Tech students seek new horizons teaching overseas

Jul 30, 2012 | General News

Louisiana Tech serves as a stepping-stone for many students who desire to expand their worldview and receive experience living overseas.
Tech alumni and students said their educational and social experiences at Tech prepared them for teaching in another country.
Heather Castille, a 2011 graduate who has taught in Korea for nine months, said tutoring helped her with her future endeavors.
“I worked at the Writing Center for three years and that has helped me more than anything,” she said. “I got a lot of experience in teaching the language and the basic mechanics. Other than work experience, being on campus at Tech helped me to meet international students quite easily and learn to appreciate their cultures, which has definitely helped prepare me to live abroad.”
She said she has learned that the culture of teaching differs from country to country.
“One thing teachers at my company are told in training is to realize you have to accept the limitations of the job,” Castille said. “The business culture isn’t familiar with having employees trying to make changes they think are best – as employees in the States can do in most jobs. That was an adjustment for me.”
However, Castille said she enjoys her work and, if she returns to teach in the U.S., would look for a position teaching English as a second language.
“Living in Korea is very easy,” she said. “Koreans are generally friendly and helpful, the food is wonderful, the land is beautiful, and there is so much to do in a very concentrated area. Korea provides so much opportunity for making new relationships. These reasons and more are why most foreign teachers stay well over their first year’s contract.”
Ty Cedars, a 2003 alumnus, taught in Japan with the JET Program for three years after his graduation. He said his professor, Dr. Kenneth Robbins, the former head of the School of Performing Arts, was influential into his decision.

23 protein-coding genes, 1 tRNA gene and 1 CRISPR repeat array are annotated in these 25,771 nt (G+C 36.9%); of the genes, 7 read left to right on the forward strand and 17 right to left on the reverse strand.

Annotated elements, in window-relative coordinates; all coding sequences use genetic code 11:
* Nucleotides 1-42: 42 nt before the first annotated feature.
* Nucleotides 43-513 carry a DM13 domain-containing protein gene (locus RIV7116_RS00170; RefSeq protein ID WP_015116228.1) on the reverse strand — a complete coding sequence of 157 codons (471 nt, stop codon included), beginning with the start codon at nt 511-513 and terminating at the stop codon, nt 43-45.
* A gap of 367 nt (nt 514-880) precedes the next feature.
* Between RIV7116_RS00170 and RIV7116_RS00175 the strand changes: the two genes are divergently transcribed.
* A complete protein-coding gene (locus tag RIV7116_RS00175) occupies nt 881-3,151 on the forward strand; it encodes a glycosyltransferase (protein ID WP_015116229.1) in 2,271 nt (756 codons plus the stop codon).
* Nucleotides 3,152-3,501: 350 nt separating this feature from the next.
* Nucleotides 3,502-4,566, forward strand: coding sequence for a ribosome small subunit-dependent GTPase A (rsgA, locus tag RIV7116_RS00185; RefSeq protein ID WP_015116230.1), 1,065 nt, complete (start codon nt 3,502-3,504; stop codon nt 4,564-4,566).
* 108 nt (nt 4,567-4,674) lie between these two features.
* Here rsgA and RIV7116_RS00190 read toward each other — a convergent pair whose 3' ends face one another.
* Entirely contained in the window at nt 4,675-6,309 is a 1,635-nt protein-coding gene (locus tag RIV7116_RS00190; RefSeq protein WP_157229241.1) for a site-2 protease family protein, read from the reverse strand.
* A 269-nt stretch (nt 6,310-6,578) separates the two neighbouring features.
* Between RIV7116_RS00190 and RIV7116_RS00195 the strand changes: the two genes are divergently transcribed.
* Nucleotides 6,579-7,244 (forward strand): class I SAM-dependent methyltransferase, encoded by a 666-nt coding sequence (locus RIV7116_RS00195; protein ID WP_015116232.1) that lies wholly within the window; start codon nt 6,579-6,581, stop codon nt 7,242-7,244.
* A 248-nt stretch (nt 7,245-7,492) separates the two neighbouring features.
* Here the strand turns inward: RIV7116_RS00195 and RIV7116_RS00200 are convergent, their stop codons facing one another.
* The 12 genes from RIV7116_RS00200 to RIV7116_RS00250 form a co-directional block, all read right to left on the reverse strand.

“The opportunity was presented by Dr. Robbins,” Cedars said. “I was fascinated by Japanese theater and interested in the culture. The university opened me up to a diversity of opinions and interesting people. Naturally, it was a good stepping-stone to living in a vastly different culture.”
He said his greatest benefit in teaching abroad was the experience he received. He said teaching abroad was challenging, but that challenge allowed him to be a more effective educator.
“I enjoyed the experience and learned a lot that I can still use in my life back in Louisiana,” Cedars said.
Daniel Moore, a 2007 graduate, has taught in China for three years and said family experience and his own overseas trip with the Tech-London program influenced his decision to teach in China.
“Teaching in China came about by my sister teaching in Japan,” Moore said. “She loved teaching in another country so I wanted to give it a try.”
Moore said learning Chinese has been his biggest challenge, but he has enjoyed the travel and meeting new people.
“Tech (prepared me) for teaching abroad,” he said. “I did the Tech London trip, and it was a good experience for traveling.”
Jared Martindale is enrolled in Tech’s e-graduate certificate program in technical writing and teaches in Qatar. He has also taught in Saudi Arabia and the United Arab Emirates. In total, he has taught abroad 18 years.
“In 2006, I was offered a job in Qatar with a post high-school, pre-university foundations program with small classes, co-educational environment — unusual in the Gulf — good salary and benefits, plenty of vacation time, and the opportunity to see Qatar develop extremely rapidly,” Martindale said. He said he felt the greatest benefit in teaching overseas was the opportunity to familiarize oneself with different cultures.
For those interested in teaching overseas, the Castille, Cedars, Moore and Martindale suggest the following websites: